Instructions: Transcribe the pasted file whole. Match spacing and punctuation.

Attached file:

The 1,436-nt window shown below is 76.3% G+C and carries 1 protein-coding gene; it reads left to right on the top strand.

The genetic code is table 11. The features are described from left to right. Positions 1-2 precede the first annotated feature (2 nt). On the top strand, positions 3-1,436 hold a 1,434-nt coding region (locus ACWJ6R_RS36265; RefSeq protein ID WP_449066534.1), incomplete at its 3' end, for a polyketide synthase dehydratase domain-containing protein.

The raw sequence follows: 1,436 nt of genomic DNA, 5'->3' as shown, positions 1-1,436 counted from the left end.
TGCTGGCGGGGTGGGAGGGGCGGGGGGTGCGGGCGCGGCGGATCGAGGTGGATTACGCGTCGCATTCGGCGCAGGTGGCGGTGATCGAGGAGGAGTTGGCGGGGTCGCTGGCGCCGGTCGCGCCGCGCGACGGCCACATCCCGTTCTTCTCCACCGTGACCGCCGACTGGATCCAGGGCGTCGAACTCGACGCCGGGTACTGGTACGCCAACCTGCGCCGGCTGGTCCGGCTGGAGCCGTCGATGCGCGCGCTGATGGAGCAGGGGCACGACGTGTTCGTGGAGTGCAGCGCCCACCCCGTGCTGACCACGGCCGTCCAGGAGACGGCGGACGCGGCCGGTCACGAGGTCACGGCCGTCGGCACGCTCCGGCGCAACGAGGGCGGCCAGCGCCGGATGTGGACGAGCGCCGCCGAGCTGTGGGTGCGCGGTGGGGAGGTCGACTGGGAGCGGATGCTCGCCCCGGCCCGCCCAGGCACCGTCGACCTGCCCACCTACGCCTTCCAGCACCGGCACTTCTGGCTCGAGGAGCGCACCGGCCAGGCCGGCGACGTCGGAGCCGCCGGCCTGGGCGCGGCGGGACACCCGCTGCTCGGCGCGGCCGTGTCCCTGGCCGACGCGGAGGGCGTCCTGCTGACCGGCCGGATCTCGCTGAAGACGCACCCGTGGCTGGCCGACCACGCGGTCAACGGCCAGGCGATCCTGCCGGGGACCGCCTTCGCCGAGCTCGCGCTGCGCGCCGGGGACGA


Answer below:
The 1,436-nt window shown below is 76.3% G+C and carries 1 protein-coding gene; it reads left to right on the top strand.

The genetic code is table 11. The features are described from left to right. Positions 1-2 precede the first annotated feature (2 nt). On the top strand, positions 3-1,436 hold a 1,434-nt coding region (locus ACWJ6R_RS36265; RefSeq protein ID WP_449066534.1), incomplete at its 3' end, for a polyketide synthase dehydratase domain-containing protein.

The raw sequence follows: 1,436 nt of genomic DNA, 5'->3' as shown, positions 1-1,436 counted from the left end.
TGCTGGCGGGGTGGGAGGGGCGGGGGGTGCGGGCGCGGCGGATCGAGGTGGATTACGCGTCGCATTCGGCGCAGGTGGCGGTGATCGAGGAGGAGTTGGCGGGGTCGCTGGCGCCGGTCGCGCCGCGCGACGGCCACATCCCGTTCTTCTCCACCGTGACCGCCGACTGGATCCAGGGCGTCGAACTCGACGCCGGGTACTGGTACGCCAACCTGCGCCGGCTGGTCCGGCTGGAGCCGTCGATGCGCGCGCTGATGGAGCAGGGGCACGACGTGTTCGTGGAGTGCAGCGCCCACCCCGTGCTGACCACGGCCGTCCAGGAGACGGCGGACGCGGCCGGTCACGAGGTCACGGCCGTCGGCACGCTCCGGCGCAACGAGGGCGGCCAGCGCCGGATGTGGACGAGCGCCGCCGAGCTGTGGGTGCGCGGTGGGGAGGTCGACTGGGAGCGGATGCTCGCCCCGGCCCGCCCAGGCACCGTCGACCTGCCCACCTACGCCTTCCAGCACCGGCACTTCTGGCTCGAGGAGCGCACCGGCCAGGCCGGCGACGTCGGAGCCGCCGGCCTGGGCGCGGCGGGACACCCGCTGCTCGGCGCGGCCGTGTCCCTGGCCGACGCGGAGGGCGTCCTGCTGACCGGCCGGATCTCGCTGAAGACGCACCCGTGGCTGGCCGACCACGCGGTCAACGGCCAGGCGATCCTGCCGGGGACCGCCTTCGCCGAGCTCGCGCTGCGCGCCGGGGACGA